- 10,99 €
Recognized from her roles on Survivor, The View, and FOX & Friends, celebrity Elisabeth Hasselbeck presents a deeply intimate journey of faith, told through the important moments in her life.
"Point of view," by definition, is a particular attitude or way of considering a matter. Through her nearly two decades of broadcasting, Elisabeth learned the necessity of extracting the point of view of the person being interviewed on a particular topic or subject or experience. Doing so allows you to see issues and truths through another's eyes. It requires a shift in perspective to see the story through their lens.
In this illuminating book, Elisabeth walks through the times--from her national celebrity days to her newest role as CBO (Chief Breakfast Officer)--where she saw something differently than how God wanted her to, and the path back to His point of view was sometimes rocky but always revealing. Sometimes God's intentions for her were clear, yet other times she encountered situations so uncomfortable and blurry that she could only ask for His wisdom.
In this book, Elisabeth welcomes you into the many different, and often divergent, points of view that she has witnessed and learned from along the way. It is a journey that brought her to the ultimate point of view that she discovered in the Word of God--that until she sees herself as He sees her, she is not seeing at all. As you read through the pages here, she invites you to make the same discovery for yourself.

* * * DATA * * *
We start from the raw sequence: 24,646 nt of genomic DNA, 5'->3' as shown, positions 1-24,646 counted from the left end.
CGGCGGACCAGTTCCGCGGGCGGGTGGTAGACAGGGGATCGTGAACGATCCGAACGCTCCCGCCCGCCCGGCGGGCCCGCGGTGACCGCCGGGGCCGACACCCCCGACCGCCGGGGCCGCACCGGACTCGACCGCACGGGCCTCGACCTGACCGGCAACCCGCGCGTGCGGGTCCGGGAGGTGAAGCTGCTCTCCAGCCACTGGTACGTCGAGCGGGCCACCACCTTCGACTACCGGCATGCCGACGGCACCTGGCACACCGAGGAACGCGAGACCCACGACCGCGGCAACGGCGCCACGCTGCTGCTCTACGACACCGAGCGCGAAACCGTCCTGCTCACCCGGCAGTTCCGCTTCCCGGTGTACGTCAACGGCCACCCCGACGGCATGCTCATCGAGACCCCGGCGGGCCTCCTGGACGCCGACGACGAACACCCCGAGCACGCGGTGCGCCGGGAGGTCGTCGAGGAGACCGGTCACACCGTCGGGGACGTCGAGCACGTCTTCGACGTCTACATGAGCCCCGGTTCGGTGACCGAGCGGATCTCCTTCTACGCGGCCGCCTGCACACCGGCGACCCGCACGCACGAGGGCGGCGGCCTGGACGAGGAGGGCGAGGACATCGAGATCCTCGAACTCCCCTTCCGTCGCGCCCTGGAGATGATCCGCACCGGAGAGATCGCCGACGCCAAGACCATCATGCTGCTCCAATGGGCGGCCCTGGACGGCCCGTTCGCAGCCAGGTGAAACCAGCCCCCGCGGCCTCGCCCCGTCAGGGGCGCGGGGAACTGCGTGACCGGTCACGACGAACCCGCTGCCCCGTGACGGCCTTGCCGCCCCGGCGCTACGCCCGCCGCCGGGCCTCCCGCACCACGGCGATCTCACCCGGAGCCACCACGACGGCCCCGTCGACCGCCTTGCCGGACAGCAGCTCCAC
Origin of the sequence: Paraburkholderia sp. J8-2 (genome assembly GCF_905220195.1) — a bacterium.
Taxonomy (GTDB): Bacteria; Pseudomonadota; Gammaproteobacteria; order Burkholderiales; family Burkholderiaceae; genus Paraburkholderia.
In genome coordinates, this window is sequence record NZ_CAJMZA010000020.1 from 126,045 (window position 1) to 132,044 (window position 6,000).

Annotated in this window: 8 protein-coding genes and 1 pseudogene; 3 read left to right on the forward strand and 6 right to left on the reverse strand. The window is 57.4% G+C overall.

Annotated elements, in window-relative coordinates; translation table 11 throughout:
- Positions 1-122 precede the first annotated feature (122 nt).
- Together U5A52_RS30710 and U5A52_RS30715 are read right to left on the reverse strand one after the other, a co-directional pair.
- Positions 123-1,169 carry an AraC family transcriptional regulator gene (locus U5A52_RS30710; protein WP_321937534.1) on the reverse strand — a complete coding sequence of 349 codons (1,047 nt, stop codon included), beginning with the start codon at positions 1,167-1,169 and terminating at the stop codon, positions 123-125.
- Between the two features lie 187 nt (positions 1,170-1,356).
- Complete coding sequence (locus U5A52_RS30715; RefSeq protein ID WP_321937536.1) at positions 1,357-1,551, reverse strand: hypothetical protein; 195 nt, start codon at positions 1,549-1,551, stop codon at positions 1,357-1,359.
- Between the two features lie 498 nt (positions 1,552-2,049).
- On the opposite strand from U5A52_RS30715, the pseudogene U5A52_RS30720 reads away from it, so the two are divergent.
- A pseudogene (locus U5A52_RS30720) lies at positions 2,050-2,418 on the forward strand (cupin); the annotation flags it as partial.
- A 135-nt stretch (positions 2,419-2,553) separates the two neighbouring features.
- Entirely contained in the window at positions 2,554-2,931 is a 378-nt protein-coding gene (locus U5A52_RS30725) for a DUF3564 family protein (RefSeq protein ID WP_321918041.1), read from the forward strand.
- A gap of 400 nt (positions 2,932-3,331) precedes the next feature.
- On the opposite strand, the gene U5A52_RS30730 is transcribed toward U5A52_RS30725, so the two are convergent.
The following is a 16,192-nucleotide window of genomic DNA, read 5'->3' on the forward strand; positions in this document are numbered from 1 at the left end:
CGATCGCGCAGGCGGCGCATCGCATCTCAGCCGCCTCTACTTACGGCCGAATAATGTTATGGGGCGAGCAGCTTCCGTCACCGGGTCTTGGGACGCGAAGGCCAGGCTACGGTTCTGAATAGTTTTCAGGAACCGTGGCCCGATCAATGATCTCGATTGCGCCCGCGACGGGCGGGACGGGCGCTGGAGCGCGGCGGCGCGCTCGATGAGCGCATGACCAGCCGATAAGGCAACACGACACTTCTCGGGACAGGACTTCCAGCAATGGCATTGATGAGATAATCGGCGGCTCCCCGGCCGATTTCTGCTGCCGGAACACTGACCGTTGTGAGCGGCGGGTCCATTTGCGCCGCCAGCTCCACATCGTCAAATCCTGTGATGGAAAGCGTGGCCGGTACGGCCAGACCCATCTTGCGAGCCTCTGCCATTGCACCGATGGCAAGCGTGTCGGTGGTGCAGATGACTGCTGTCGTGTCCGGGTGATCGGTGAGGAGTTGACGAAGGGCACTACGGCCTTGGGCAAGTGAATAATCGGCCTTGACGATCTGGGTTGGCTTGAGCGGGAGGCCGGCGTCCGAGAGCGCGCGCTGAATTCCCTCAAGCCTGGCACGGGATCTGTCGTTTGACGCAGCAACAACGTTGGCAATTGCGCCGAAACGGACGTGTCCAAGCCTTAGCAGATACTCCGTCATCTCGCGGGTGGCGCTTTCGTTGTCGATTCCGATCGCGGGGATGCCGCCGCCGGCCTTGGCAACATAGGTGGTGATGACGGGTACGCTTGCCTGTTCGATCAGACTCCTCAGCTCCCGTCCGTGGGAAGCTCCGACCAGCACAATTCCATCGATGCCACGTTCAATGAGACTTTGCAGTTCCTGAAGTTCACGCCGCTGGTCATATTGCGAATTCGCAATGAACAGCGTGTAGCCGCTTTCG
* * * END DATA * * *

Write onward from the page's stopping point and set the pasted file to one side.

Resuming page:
Hasselbeck (The G-Free Diet), former cohost of The View, shares the lessons she's learned from striving to earn God's approval in this moving memoir. Hasselbeck writes of feeling compelled to work hard to be the best: "At some point on my journey, I allowed a little lie to become a big part of my life. It said, You might not be the best, but you can try to work harder than the rest.' " Looking back at her experiences as a contestant on the reality TV show Survivor, as a broadcaster, and as a wife and mother, she reflects on her tendency to learn lessons the hard way. With benefit of hindsight, she's concluded that constant striving isn't always necessary: "What I did not realize was that freedom can come with an understanding that resting well is key to working well." After decades of interviewing others and concentrating on their perspective, Hasselbeck now works on aligning her vision with God's "point of view," which encourages focusing on how one acts rather than what is accomplished. Christian readers will appreciate Hasselbeck's transparency as she shares her strong faith, which has carried her through both triumphs and failures, including her acrimonious departure from The View. Hasselbeck skillfully investigates the relationship between one's ambitions and one's faith in her open, welcoming story of a life of introspection.